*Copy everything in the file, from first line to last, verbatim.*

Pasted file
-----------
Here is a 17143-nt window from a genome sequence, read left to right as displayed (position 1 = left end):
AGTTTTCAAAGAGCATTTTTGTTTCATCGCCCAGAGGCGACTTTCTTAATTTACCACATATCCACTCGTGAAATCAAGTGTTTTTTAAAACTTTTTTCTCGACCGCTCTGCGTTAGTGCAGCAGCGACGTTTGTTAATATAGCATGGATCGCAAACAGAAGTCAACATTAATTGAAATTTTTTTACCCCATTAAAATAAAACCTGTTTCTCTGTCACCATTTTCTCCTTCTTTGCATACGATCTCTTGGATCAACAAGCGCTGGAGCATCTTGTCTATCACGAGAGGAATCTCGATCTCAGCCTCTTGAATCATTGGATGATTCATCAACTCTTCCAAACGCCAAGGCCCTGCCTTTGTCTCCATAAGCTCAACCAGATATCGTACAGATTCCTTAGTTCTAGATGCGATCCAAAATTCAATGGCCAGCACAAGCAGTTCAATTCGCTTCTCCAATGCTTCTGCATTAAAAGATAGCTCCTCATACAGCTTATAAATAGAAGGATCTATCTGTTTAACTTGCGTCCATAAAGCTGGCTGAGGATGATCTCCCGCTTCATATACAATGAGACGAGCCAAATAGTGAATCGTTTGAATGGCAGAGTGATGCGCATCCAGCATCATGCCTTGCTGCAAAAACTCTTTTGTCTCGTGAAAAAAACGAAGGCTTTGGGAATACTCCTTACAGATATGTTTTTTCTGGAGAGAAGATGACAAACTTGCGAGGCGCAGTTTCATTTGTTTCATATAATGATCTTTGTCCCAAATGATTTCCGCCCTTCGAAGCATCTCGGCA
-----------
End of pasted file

Here is a 17143-nt window from a genome sequence, read left to right as displayed (position 1 = left end):
AGTTTTCAAAGAGCATTTTTGTTTCATCGCCCAGAGGCGACTTTCTTAATTTACCACATATCCACTCGTGAAATCAAGTGTTTTTTAAAACTTTTTTCTCGACCGCTCTGCGTTAGTGCAGCAGCGACGTTTGTTAATATAGCATGGATCGCAAACAGAAGTCAACATTAATTGAAATTTTTTTACCCCATTAAAATAAAACCTGTTTCTCTGTCACCATTTTCTCCTTCTTTGCATACGATCTCTTGGATCAACAAGCGCTGGAGCATCTTGTCTATCACGAGAGGAATCTCGATCTCAGCCTCTTGAATCATTGGATGATTCATCAACTCTTCCAAACGCCAAGGCCCTGCCTTTGTCTCCATAAGCTCAACCAGATATCGTACAGATTCCTTAGTTCTAGATGCGATCCAAAATTCAATGGCCAGCACAAGCAGTTCAATTCGCTTCTCCAATGCTTCTGCATTAAAAGATAGCTCCTCATACAGCTTATAAATAGAAGGATCTATCTGTTTAACTTGCGTCCATAAAGCTGGCTGAGGATGATCTCCCGCTTCATATACAATGAGACGAGCCAAATAGTGAATCGTTTGAATGGCAGAGTGATGCGCATCCAGCATCATGCCTTGCTGCAAAAACTCTTTTGTCTCGTGAAAAAAACGAAGGCTTTGGGAATACTCCTTACAGATATGTTTTTTCTGGAGAGAAGATGACAAACTTGCGAGGCGCAGTTTCATTTGTTTCATATAATGATCTTTGTCCCAAATGATTTCCGCCCTTCGAAGCATCTCGGCA